Weight is a better way to find out how big an egg is. Muscovy eggs are usually 65 to 85 grams. Mine, for some reason, are usually smaller than that. I think it might be because my ducks are closer to the wild version of Muscovies.

  13. Thank you for the info. There is not much out there on Muscovies. I need your advise. Next paragraph is my story, which you can skip if your time is limited. My question is at the bottom

    I live close to Tampa Florida. I have several ducks, chickens and one PB Pig. I do rescue, at times. I have a women that works at the local fruit stand that brings “day old” fruits and veggies to my animals. This is going to sound crazy, one day she brought me 11 rescued muscovy eggs out of a nest that was thrown in a business owner’s dumpster. Fast Forward, three hatched. I was ignorant to the breed so i read everything i could find. Most of it negative. I even called State of Fl Wildlife. When the agent got on the phone he didn’t even let me finish my sentence…”I’m calling on muscovy ducks” he assumed, “you wanting to euthanize?” “NO!” I said. I want to know the best protocol for release. I admit I was prejudice. To say that the muscovy are hated here, is an understatement. So I decided to use my best Judgment. after hatch I would have No interaction with them Other than slip them their food and water until I felt they were big/strong enough for release. First time I let them out to stretch their legs and clean there box, they came straight for me and attacked me!!.. with nibble kisses and little whispers. That was it..they are mine. They are the sweetest No comparison to ducks or chickens!

    ok so my problem is one of them is missing. I don’t see how it could be a preditor since they perch way high in a tree every night. They are the only ones i don’t put in at night.
    they put up with that for the first couple weeks but when they started flying they would not come down to get in the enclosure. I have not found feathers anywhere to indicate this. If it is because its a “she” and is sitting on eggs somewhere wouldn’t she come around for water/food. Its now been five days? FYI, they are about six months old. A couple months ago the two (I have) paired up and the one that is missing was with them but always a little distant. Please assist

    1. Perching in a tree does not guarantee safety from predators. I’m not exactly sure what kind of predator might get to them, but I’ve heard of Muscovies being attacked during the night while sleeping in a tree.

      If she was sitting on eggs, she probably would come for food and water, but you wouldn’t necessarily have noticed. She could have come at any time of day or night.

      However, I’m guessing she might have flown away. I didn’t clip my ducks’ wings when I first got them, years ago, and at first they seemed fine and never flew too far. However, then two of them flew away. We found one, and the other returned the next day. Not long after that, a third duck flew away and never returned. It’s not necessarily that they intend to leave you. They just fly for fun and then get lost. A domestic Muscovy flew into our yard a few weeks ago. We had no idea where she came from, so we kept her and clipped her wings, but there is someone, somewhere, who is now wondering what happened to one of their ducks.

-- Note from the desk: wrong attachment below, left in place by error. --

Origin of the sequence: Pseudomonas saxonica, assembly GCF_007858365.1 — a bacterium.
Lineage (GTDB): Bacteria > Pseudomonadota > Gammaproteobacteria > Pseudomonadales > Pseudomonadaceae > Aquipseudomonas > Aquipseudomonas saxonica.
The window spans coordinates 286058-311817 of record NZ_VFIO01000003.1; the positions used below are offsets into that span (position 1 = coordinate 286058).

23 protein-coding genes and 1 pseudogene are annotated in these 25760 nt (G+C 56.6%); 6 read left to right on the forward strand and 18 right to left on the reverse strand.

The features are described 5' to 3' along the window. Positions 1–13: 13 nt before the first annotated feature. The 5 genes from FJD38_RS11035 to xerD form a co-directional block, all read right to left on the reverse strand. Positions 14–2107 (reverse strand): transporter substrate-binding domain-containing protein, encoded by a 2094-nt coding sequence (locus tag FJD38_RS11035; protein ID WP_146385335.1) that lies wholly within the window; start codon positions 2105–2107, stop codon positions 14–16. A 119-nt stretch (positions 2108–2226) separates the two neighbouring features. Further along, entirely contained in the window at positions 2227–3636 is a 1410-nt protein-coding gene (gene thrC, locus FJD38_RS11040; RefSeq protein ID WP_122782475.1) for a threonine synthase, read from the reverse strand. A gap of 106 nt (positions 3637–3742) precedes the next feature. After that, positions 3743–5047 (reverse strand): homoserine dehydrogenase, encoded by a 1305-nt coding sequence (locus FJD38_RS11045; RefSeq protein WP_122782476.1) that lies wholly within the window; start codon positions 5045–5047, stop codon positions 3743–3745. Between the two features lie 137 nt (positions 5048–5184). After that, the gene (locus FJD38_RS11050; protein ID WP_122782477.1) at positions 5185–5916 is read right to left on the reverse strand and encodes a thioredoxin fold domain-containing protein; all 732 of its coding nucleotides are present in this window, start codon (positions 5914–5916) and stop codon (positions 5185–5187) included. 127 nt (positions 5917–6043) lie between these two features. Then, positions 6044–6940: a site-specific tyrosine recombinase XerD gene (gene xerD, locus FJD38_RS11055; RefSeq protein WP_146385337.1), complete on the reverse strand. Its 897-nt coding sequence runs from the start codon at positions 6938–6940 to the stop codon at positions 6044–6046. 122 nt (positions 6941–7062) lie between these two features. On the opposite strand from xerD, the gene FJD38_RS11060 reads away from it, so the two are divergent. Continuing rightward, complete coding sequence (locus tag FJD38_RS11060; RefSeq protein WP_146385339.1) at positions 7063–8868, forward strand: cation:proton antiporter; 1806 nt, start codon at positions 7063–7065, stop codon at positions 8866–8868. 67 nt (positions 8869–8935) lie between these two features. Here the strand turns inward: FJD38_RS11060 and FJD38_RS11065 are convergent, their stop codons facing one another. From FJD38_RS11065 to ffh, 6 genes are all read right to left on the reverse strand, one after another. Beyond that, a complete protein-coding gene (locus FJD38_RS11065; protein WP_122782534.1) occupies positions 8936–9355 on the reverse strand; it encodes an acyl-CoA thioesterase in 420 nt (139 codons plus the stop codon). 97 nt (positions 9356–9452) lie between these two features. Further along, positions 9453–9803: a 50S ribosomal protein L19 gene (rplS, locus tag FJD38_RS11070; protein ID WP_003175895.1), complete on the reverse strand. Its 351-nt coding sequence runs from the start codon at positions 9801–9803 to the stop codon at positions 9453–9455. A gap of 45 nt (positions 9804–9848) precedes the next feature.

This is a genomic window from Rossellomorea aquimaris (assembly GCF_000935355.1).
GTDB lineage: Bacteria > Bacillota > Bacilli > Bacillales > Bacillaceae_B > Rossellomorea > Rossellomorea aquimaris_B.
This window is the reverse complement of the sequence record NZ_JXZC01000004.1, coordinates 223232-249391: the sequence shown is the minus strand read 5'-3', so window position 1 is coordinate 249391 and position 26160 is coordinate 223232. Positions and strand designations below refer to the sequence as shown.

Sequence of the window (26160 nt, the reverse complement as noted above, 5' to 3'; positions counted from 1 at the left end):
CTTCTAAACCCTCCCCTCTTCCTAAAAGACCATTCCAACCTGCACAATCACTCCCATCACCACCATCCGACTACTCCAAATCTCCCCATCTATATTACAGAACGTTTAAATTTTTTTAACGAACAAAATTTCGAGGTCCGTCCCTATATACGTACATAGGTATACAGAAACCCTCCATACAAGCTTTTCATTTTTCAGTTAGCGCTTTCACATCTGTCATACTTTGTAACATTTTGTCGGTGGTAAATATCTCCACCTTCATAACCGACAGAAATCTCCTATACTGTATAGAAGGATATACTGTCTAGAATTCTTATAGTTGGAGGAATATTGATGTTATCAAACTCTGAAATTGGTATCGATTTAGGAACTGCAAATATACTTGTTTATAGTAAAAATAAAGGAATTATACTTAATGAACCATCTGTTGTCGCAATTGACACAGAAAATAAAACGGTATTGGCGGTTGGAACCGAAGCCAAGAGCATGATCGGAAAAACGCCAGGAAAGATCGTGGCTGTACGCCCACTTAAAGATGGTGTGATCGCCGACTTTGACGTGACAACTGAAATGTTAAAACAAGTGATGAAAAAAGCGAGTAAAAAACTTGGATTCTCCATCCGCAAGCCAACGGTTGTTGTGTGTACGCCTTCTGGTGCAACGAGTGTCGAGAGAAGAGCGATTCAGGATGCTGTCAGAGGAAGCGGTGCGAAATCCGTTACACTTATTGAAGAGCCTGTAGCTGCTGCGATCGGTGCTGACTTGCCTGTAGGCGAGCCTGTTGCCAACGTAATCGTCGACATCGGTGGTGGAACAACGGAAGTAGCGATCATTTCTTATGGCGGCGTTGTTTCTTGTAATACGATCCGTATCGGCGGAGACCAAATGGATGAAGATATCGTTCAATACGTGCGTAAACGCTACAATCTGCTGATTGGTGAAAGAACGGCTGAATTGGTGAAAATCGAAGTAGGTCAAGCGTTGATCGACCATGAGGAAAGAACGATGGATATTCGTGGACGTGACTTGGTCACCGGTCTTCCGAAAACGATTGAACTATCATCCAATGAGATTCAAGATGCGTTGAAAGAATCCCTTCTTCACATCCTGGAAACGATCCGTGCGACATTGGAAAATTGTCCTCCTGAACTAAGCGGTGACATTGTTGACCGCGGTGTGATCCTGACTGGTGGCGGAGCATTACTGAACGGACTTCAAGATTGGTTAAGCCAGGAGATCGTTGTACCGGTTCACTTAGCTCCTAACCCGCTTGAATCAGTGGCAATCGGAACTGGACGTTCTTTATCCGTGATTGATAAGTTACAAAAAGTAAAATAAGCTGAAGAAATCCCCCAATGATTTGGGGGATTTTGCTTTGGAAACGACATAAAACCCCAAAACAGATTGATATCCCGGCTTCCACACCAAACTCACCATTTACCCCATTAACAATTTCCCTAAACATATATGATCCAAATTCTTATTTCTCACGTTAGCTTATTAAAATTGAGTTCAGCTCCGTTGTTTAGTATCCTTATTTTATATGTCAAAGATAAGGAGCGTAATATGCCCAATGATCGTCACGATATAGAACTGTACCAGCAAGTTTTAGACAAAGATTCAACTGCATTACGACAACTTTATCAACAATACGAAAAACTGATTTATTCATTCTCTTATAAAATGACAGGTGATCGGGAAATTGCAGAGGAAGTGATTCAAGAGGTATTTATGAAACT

I’m sorry you lost a duck and it would be wonderful if she somehow returned. Please clip the other ducks’ wings before they fly away too!

      Your story was so nice to read and I’m so glad you kept them. I’ve heard of the problems with feral Muscovies in Florida and other areas. It would be great if there was some program to reduce or remove the feral population without killing them, since they don’t belong there and cause so many problems and go through so much hardship.

  14. Hi. There are 5 muscovy ducks that have been coming to my house for a couple months. It’s a dead end street and they like to sit by the ever present puddle. One of the females recently laid eggs under a Bush on the side of my house. She leaves during day and returns in morning and lays more. I’m able to count 16 eggs now and shes been doing this for 9 days. Will she eventually sit on the eggs all day? How many will she lay? Is there any special food I can give her? Also is there anything I can do to help her protect her babies if and when they hatch? We enjoy having them here and would like to keep them around. Should I put a small kiddy pool or anything for babies? Thank you.

    1. Yes, she’ll probably go broody and sit on the eggs all day pretty soon. It’s not guaranteed, though. Sometimes they lay a clutch and never fully go broody.

      I don’t think she’ll lay many more. The largest clutch I ever had was about twelve eggs, if I remember correctly. (I suppose two ducks are laying in the nest? Ducks only lay one egg a day.)

      You don’t NEED to give her anything since I suppose she’s been finding all her own food already, but you can feed her if you want to. Chicken feed will be fine, and you can add in some treats like tomatoes or other veggies if you’d like. Just don’t solely feed her something with little nutrition such as bread, veggies, or scratch, because it can mess up the balance of her diet.

      The only way to fully protect her babies would be to put them in a covered pen, but that would mean putting them in captivity, which probably isn’t legal (assuming these are wild/feral Muscovies).

      You can put up a kiddy pool if you’d like, but if she’s skittish, she might be wary of it and not want to let her babies in it.

      Hope that helps! 😃